America’s Revolution: George Washington Strikes the Spark I

 

Lead: In the 1700s the United States broke from England. No colony in history had ever done that. This series examines America’s Revolution.

Intro.: A Moment in Time with Dan Roberts

Content: When King George III of Britain and his advisors heard the news that George Washington had been appointed commander of what would become the victorious Continental Army in 1775, they were quite familiar with the name and reputation of the Virginian. Washington had been a major international player for over two decades since a little known event on the frontier of Pennsylvania in May 1754 gave the 22-year old Lieutenant Colonel of the Virginia Militia the beginning of an outsized status. His exploits that spring became the catalyst of the first real world war, known in Europe as the Seven Years’ War and in America as the French and Indian War.

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History’s Turning Points: The Black Death II

Lead: Historical study often helps reveal twists in the human journey. Among history’s turning points: Consider the results of the Black Death.

Intro: A Moment in Time with Dan Roberts.

Content: After the arrival of the bubonic plague in the 1340s, the people of Europe did not know what was consuming them. This ignorance spawned great acts of courage and compassion, particularly among the clergy, but also near barbaric brutality. Many people blamed the Jews, specifically for poisoning the drinking water. Christian civility went out the window and thousands of Jews were murdered. According to one source, 16,000 were killed in 1349 in Strasbourg alone. Many fled to Poland where in the 20th Century their descendants would be consumed in another Holocaust of human origin.

History’s Turning Points: The Black Death I

Lead: Historical study often helps reveal twists in the human journey. We examine history’s turning points: Consider the Black Death.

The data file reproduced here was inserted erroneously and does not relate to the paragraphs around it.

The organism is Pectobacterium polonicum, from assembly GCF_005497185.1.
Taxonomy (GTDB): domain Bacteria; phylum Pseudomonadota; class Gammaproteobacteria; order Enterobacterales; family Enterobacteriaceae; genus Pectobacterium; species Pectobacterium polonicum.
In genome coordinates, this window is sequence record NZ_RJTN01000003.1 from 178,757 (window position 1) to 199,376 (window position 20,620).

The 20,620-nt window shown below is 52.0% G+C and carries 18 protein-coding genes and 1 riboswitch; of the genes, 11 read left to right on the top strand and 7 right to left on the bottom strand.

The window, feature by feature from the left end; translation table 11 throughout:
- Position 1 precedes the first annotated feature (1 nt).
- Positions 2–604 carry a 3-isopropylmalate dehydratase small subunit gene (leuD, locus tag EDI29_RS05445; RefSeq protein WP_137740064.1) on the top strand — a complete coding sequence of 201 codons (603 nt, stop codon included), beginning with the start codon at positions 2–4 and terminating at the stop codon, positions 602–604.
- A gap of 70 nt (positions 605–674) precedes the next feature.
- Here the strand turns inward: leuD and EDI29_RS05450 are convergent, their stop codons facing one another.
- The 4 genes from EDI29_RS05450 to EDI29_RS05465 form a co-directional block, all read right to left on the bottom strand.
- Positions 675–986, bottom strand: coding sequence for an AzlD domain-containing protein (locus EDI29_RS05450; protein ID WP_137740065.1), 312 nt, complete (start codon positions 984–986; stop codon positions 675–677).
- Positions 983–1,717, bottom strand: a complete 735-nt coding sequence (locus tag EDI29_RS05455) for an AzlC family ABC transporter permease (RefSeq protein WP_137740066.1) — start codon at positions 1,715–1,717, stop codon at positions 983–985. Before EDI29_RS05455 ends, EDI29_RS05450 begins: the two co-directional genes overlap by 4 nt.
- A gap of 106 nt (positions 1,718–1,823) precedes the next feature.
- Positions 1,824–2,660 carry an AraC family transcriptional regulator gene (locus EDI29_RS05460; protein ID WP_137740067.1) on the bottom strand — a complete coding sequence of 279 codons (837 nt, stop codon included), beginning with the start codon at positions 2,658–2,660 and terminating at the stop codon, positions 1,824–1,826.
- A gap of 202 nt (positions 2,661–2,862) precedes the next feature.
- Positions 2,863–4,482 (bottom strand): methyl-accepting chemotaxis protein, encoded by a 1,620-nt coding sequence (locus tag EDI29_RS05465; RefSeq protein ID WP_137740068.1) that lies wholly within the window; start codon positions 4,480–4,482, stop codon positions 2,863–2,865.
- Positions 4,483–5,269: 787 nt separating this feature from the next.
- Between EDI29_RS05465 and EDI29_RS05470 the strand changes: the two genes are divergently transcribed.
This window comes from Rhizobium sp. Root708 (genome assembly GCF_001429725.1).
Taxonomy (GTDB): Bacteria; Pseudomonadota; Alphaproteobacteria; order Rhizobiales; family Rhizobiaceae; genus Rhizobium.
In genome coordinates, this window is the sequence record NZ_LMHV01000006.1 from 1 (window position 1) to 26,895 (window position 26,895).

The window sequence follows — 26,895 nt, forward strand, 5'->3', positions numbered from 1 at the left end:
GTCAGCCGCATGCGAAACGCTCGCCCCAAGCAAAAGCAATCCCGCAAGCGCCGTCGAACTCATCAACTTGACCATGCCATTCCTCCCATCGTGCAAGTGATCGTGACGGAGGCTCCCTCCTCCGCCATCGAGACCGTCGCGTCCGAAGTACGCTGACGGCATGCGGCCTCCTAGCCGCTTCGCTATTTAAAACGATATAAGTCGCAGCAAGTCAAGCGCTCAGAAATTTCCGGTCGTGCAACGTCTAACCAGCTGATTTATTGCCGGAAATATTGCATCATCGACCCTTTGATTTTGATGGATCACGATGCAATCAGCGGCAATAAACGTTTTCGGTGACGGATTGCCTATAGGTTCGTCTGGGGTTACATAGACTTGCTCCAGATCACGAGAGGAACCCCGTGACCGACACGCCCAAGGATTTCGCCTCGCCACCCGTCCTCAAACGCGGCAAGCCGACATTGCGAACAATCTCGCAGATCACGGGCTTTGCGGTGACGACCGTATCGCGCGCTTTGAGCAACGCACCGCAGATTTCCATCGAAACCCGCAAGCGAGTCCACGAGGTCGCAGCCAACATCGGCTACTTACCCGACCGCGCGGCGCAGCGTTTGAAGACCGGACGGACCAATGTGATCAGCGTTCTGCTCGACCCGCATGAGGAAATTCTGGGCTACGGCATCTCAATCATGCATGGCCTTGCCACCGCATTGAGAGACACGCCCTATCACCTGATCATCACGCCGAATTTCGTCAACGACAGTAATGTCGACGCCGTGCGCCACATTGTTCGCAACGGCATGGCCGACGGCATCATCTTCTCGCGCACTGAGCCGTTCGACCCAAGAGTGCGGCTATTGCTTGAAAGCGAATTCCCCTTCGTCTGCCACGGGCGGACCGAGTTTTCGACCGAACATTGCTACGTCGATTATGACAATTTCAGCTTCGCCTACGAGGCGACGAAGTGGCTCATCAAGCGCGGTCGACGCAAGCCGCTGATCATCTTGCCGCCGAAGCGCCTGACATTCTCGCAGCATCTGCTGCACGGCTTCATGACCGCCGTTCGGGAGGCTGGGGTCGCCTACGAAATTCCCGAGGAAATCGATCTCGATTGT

Intro: A Moment in Time with Dan Roberts.

Content: In early October 1347, a ship left the city of Caffa in Southern Russia, bound for the Sicilian port of Messina. Along with its cargo it played host to its usual compliment of migratory black rats. They in turn were infested with tiny fleas bearing the deadly bacillus, identified finally in 1800s as pasteurella pestis, the bubonic plague.

A House Divided: Total War III

Lead: One hundred and fifty years ago the Republic was facing its greatest crisis. This continuing series examines the American Civil War. It is "A House Divided."

Intro: A Moment in Time with Dan Roberts.

Content: Moving like a plague of locusts, the Union Army of William Tecumseh Sherman chewed its way across Georgia and then South Carolina in an early form of total war. He was determined to smash the Confederacy’s ability to prosecute the rebellion and even more to degrade its will to fight. One soldier wrote, we “destroyed all we could not eat, stole their niggers, burned their cotton and gins, spilled their sorghum, burned and twisted their railroads and raised Hell generally.” Organized into groups of ill-disciplined scroungers known as “bummers,” Yankees ranged over the landscape robbing and pillaging. Primarily intended to feed the Union army, they also tended to take whatever they could lay their hands on. And they were not alone. Georgia had Union sympathizers and many of them pitched in to plunder their rebel neighbors. Freedmen also participated in the destruction as did Confederate deserters and disaffected former rebel soldiers.

A House Divided: Total War II